The Black Sears vineyards lie nestled among hundreds of acres of wild oak forests at the top of Howell Mountain. Approximately twenty-four acres of the four-hundred-twenty acre ranch have been planted as vineyard over an east-facing hillside where an apple orchard once stood.
Looking down from high above the valley fog, the vineyard shares its home and its view with black bears, mountain lions, hawks and rattlesnakes. At just over 2400 feet, it is the highest vineyard on Howell Mountain and is among the highest vineyards in all of Napa Valley. The unique climate of Howell Mountain produces wines with a firm structure, intense fruit flavors, earthy spice, and round acidity. The ashy, iron-laden soils are perfectly suited for growing full-bodied, peppery Zinfandel and earthy, rich Cabernet Sauvignon and Cabernet Franc. These mountaintop conditions and the varied hillside microclimates combine to produce wines of complex structure, incredible intensity, and the intrepid flavors of a remote and distinctive terrain.
The first plantings in 1975 were devoted to Zinfandel. There are approximately seventeen dry-farmed acres of Zinfandel on St. George rootstock with the bud wood coming from the Hayne Vineyard in St. Helena - one of Zinfandel's "Heritage Clones."
The six-acre Cabernet Sauvignon parcel was originally planted with clones 191 and 337 on AXR rootstock in 1985. In the early 2000s, it was replanted on 420A rootstock, an acre of See-clone Cabernet was added, and two small parcels were budded to Cabernet Franc.
Various fruit and nut trees (including some of the original orchard’s apple trees), lavender, rosemary, sage, wildflowers and a variety of other plants are incorporated in our vineyard. These serve not only to beautify the hillside, but also to encourage the presence of beneficial insects and to mitigate the detrimental effects that monoculture practices can have on the land.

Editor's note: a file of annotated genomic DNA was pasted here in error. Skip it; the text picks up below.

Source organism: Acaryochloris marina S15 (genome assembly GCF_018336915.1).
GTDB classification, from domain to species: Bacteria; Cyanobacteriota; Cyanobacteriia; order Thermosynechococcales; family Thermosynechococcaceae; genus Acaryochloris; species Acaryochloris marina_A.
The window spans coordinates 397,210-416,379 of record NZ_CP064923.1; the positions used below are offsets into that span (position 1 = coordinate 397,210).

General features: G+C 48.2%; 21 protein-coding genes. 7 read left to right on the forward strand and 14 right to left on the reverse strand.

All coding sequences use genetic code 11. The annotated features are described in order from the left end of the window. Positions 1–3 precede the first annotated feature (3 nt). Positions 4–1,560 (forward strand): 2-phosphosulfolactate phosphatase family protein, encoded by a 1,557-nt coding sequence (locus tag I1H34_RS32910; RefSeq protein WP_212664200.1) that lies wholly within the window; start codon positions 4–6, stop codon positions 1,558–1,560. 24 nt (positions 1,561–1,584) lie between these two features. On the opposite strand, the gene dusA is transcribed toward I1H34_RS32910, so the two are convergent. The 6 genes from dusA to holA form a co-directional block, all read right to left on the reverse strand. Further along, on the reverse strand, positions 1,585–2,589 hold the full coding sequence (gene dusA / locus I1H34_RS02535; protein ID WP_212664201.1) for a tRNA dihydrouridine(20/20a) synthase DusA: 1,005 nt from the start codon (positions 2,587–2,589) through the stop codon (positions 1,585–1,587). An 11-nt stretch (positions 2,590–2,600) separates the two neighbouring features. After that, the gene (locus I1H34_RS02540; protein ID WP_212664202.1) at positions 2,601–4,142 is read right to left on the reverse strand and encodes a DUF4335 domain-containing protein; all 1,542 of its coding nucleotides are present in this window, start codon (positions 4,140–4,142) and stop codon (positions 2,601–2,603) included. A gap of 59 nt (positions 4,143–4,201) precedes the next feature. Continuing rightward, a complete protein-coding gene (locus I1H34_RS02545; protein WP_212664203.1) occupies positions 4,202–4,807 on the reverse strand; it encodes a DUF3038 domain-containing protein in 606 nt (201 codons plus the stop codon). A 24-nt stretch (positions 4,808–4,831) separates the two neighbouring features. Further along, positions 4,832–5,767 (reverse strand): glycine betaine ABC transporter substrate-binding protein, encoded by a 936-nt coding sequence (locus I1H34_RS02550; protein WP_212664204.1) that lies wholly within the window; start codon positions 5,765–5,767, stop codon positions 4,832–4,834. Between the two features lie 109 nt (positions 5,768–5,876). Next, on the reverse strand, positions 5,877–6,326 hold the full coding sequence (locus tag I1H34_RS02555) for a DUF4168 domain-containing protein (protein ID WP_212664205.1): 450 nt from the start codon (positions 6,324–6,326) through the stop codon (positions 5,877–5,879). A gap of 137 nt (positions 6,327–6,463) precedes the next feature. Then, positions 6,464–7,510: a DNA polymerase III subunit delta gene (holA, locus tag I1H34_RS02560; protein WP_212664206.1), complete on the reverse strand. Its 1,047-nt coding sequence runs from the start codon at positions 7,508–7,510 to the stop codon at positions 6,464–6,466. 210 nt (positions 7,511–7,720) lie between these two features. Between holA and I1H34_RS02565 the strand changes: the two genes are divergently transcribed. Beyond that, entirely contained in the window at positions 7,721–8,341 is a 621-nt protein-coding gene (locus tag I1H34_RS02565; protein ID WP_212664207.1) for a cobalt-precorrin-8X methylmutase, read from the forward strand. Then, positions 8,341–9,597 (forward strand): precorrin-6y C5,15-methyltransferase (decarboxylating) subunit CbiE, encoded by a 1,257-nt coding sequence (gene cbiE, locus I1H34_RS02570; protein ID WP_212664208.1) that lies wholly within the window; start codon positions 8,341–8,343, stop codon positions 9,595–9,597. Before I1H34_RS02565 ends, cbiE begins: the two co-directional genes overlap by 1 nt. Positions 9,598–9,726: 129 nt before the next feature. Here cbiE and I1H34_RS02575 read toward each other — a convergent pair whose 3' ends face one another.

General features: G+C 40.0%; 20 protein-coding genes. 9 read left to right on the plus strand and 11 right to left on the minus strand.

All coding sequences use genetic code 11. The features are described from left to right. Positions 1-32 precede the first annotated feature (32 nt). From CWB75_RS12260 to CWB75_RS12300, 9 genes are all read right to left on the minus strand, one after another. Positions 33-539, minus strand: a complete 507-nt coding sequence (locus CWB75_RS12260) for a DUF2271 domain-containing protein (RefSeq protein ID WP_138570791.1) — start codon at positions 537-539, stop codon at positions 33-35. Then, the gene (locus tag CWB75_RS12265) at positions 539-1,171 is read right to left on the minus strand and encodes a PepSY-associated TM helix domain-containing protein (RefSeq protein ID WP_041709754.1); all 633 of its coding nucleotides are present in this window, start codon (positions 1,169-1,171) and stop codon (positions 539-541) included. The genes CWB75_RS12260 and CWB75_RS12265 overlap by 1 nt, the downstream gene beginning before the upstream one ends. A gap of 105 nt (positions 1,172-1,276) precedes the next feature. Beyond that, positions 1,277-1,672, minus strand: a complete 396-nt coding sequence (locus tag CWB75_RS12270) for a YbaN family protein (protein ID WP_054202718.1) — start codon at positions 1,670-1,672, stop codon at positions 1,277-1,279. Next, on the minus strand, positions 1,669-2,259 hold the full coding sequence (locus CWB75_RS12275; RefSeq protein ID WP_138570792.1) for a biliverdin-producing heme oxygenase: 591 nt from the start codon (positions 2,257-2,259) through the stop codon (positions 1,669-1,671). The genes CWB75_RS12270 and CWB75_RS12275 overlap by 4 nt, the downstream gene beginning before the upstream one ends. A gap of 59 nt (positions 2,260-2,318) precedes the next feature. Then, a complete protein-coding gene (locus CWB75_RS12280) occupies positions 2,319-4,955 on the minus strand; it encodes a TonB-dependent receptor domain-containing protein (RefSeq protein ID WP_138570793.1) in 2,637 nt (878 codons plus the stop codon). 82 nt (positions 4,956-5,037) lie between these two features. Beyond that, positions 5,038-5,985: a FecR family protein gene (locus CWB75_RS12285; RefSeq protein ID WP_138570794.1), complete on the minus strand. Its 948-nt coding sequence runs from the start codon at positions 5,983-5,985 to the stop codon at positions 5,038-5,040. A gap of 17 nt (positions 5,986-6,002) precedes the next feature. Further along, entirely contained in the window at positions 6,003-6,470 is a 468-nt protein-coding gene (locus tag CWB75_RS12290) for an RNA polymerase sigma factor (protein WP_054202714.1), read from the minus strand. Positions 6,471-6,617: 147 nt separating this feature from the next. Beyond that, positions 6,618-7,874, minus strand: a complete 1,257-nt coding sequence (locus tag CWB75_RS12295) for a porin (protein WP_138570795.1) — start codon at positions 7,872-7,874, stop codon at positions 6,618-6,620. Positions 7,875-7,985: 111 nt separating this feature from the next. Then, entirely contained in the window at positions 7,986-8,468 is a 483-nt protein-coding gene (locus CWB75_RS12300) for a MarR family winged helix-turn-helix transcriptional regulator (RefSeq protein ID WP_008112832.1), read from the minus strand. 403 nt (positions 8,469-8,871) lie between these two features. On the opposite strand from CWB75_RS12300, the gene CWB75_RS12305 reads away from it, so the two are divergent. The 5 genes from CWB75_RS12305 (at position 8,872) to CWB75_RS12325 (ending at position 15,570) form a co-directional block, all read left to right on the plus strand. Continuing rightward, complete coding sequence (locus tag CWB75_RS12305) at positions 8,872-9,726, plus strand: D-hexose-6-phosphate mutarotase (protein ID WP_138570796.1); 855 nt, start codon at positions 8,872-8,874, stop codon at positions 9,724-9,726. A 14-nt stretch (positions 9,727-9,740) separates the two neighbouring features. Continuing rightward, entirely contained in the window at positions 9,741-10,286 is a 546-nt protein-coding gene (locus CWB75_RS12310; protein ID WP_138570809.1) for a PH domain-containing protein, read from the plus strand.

The Black Sears family is committed to caring for the land we love and call home, farming organically and biodynamically in our vineyard as well as in our orchards and gardens. And it shows. Wine lovers who have enjoyed the fruit and the wines of the Black Sears vines will testify: “there’s just something special about that vineyard.”
At Black Sears, we believe that the role of a winemaker is to bring out the expression of the fruit, the terroir, and the vintage. Black Sears wines bestow upon the palate a sense of the place from which they come—a rugged, gorgeous, mountaintop estate overlooking two magnificent valleys.
Our wines are all estate-grown. The fruit comes from only one vineyard—ours. Which means we have full control over our source of fruit: when and how much to prune, how to manage the soil, which fruit to drop, and when to harvest. This enables us to attain the quality and consistency in the vineyard that is required to make great wines year after year.
Great wine starts in the vineyard, in the soil, in the sunshine, and it starts with farming. But from there, it also requires a masterful winemaker.
Thomas Brown handcrafts the Black Sears wines in small lots and with great care. Born in Sumter, South Carolina, Thomas developed an interest in wine while at the University of Virginia where he studied Economics and English. Later, he expanded his knowledge of wines from all the world's great regions while working at All Seasons Wine Shop in Calistoga. Beginning at Turley Estate in the late 1990s, Thomas continues to hone his craft at Outpost, Black Sears, and his own project, Rivers-Marie, among others.
The Black Sears winemaking philosophy is non-interventionist and simple, eschewing the latest fads and technology. And that dovetails perfectly with the organic and biodynamic vineyard practices employed in the Black Sears vineyards. The grapes are picked by hand at the peak of ripeness and immediately crushed and destemmed. The wines are cold-soaked and fermented in stainless steel tanks; and once dry, they are pressed off the skins and barreled in 100% french oak. There they will age and evolve underground in the Black Sears cave for between 18 and 22 months before they are bottled. Once bottled, they will age for another year or more prior to release.